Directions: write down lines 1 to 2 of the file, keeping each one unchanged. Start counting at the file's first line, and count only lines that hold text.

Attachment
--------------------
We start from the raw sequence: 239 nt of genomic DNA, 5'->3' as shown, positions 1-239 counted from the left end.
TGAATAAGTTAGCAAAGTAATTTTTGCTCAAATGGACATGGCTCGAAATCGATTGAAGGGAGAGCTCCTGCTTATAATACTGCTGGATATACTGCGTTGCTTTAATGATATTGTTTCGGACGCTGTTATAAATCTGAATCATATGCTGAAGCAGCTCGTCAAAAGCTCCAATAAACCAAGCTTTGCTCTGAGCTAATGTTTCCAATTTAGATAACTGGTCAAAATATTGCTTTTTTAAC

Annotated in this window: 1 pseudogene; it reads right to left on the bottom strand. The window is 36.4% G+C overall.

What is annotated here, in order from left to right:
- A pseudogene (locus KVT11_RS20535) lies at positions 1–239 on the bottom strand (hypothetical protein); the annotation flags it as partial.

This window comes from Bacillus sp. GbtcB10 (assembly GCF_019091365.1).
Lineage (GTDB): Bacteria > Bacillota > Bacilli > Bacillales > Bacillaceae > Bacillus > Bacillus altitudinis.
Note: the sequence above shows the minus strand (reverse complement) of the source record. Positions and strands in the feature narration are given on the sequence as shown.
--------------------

We start from the raw sequence: 239 nt of genomic DNA, 5'->3' as shown, positions 1-239 counted from the left end.
TGAATAAGTTAGCAAAGTAATTTTTGCTCAAATGGACATGGCTCGAAATCGATTGAAGGGAGAGCTCCTGCTTATAATACTGCTGGATATACTGCGTTGCTTTAATGATATTGTTTCGGACGCTGTTATAAATCTGAATCATATGCTGAAGCAGCTCGTCAAAAGCTCCAATAAACCAAGCTTTGCTCTGAGCTAATGTTTCCAATTTAGATAACTGGTCAAAATATTGCTTTTTTAAC